Thanks to a tip off from the Ethicurean, I became aware today that it looks like the Food and Drug Administration is going to approve the sale of meat from cloned animals. In fact, according to the Los Angeles Times, meat from descendants of cloned animals has already entered the food supply. (This is not quite the same thing as cloned meat entering the food supply, but it does bear some thought.)
The Center for Food Safety registered its opposition to cloned meat in a press release, citing a number of concerns which you should probably go read. The short version is that cloned animals require more antibiotics, carry a higher risk of sponsoring drug resistant bacteria, and have a lower quality of life than normally reproduced animals. As I say, the Center for Food Safety gets way more in depth about the issue in their press release, even throwing some science around because they can do that, over there, at the Center for Food Safety.
The issue as I see it here has everything to do with labeling.
The Food and Drug Administration (with some help from neutral sources like companies that market and produce cloned animals) has determined that there is no difference between meat from cloned animals and conventionally farmed meat. The same goes for dairy products and eggs. This statement has also been made about genetically altered crops, and animals treated with rBGH. Based on scientific evidence, the FDA has determined that these products should be allowed to enter the food supply.
Fine and well. If the science supports it (although I am not sure that it does), there is no rational reason not to allow these products onto the market. This is how a free market works—I am opposed to guns, as a principle, but I don’t see those being banned from the market. Likewise, I dislike packaged foods, corn syrup, Nestle’s Quick, and pudding snacks. But all of these “foods” are readily available on the shelves of pretty much every food market in the world.
The issue here for me is one of choice. I can choose, for example, not to buy Nestle’s Quick because the product is clearly labeled. If I don’t want to put that into my body, I can purchase something else instead. Likewise, I can choose to buy dairy products from cows not treated with rBGH, if companies choose to label their dairy thusly. I can also choose to buy free range meat, or cage free eggs.
But I might already be buying altered crops and consuming them unknowingly, because there are no labeling laws. If cloned meat is allowed to enter the food supply, I might find myself eating that as well because without labeling, there is no freedom of choice. (Although I imagine that some companies may voluntarily adopt “clone-free” labeling, just as other companies tout their products as “GMO-free.”)
The obvious solution might be to patronize farmers’ markets and local sources for my food. And, you know, this is a really good solution, for a lot of reasons. But unfortunately, it is not a choice that everyone can make. People on a limited income, for example, usually cannot afford the higher prices that boutique food requires. And yes, we live in a world where locally based food is a boutique item because the yuppies have made it one. This doesn’t make locally based food a bad thing, but it does make it expensive.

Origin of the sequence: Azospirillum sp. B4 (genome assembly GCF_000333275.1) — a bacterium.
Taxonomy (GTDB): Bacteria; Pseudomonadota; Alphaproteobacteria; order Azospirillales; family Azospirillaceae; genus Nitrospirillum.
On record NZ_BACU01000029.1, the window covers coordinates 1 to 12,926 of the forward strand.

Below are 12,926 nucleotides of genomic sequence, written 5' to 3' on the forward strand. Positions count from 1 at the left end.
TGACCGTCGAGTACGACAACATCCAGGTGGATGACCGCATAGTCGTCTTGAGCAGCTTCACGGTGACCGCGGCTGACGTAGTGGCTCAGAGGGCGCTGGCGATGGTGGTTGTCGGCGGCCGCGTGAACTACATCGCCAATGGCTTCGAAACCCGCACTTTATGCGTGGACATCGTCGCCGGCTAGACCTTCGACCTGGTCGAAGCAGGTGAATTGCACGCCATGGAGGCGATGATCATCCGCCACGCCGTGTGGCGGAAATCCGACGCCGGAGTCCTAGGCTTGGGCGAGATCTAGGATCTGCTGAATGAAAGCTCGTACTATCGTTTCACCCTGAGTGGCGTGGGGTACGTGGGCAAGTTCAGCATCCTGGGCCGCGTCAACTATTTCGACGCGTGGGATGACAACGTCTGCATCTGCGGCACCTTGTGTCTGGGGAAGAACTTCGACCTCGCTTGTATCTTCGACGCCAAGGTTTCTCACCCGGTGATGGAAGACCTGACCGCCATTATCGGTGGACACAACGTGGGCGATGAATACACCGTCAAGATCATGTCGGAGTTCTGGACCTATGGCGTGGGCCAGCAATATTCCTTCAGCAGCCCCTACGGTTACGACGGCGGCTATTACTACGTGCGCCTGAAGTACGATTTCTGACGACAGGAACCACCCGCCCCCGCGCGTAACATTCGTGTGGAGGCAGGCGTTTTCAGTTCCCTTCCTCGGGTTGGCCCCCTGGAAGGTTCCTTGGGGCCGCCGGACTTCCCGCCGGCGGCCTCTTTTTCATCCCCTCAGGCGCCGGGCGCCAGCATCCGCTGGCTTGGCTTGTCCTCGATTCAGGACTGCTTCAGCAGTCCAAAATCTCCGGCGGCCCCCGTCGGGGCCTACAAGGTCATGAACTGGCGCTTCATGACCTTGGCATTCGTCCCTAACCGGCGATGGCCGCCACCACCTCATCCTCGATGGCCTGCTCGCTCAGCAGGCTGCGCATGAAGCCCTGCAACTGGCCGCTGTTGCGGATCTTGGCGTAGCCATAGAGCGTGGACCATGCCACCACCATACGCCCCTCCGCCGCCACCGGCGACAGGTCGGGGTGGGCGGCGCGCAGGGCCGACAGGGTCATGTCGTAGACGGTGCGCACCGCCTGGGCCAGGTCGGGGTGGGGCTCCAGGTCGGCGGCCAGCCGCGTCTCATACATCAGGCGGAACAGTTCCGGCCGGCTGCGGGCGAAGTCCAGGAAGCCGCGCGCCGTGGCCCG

Some people live in areas without farmers’ markets, or do not have reliable access to such a market. I do not think that these people should be penalized for shopping in a grocery store…I just do not. I think that everyone should be able to exercise freedom of choice over what they put into (or take out of) their bodies. For this reason, I am very supportive of clear labeling indicating whether or not my food contains GMOs, or comes from a cloned animal.
Will the FDA support this?
Probably not, because when given a choice, consumers show a preference for food that has not been tampered with. Mandatory labeling would destroy companies like ViaGen and Monsanto. As a result, I imagine that they would heavily lobby in the event of a serious consideration of labeling laws.
Even if you believe the science, you might take exception to the quality of life for cloned animals. Cloned animals may be valuable, and therefore likely to be better treated. But they are also subject to extreme health problems, which only get worse as an animal is cloned repeatedly. Cloned animals often suffer brain damage, joint problems, malformations, and circulatory problems, among other issues. These do not a life of happiness make. They also make the animals more expensive to raise and care for. Sort of makes you wonder why cloning is so popular, doesn’t it?
In fact, cloning is used to perpetuate desirable traits, like cattle which produce a large amount of meat or milk. By cloning, farmers can ensure an exact copy of the favored animal, and discard other versions. This has serious potential repercussions for species diversity, aside from being creepy. Indeed, it sounds very corporate and terrifying. I’m not sure I want my meat being handled that way…I don’t know about you.
This, my friends, is what consumer freedom has come to: in a case where it will not damage the reputation or profits of a company, it might be permitted. Otherwise…good luck.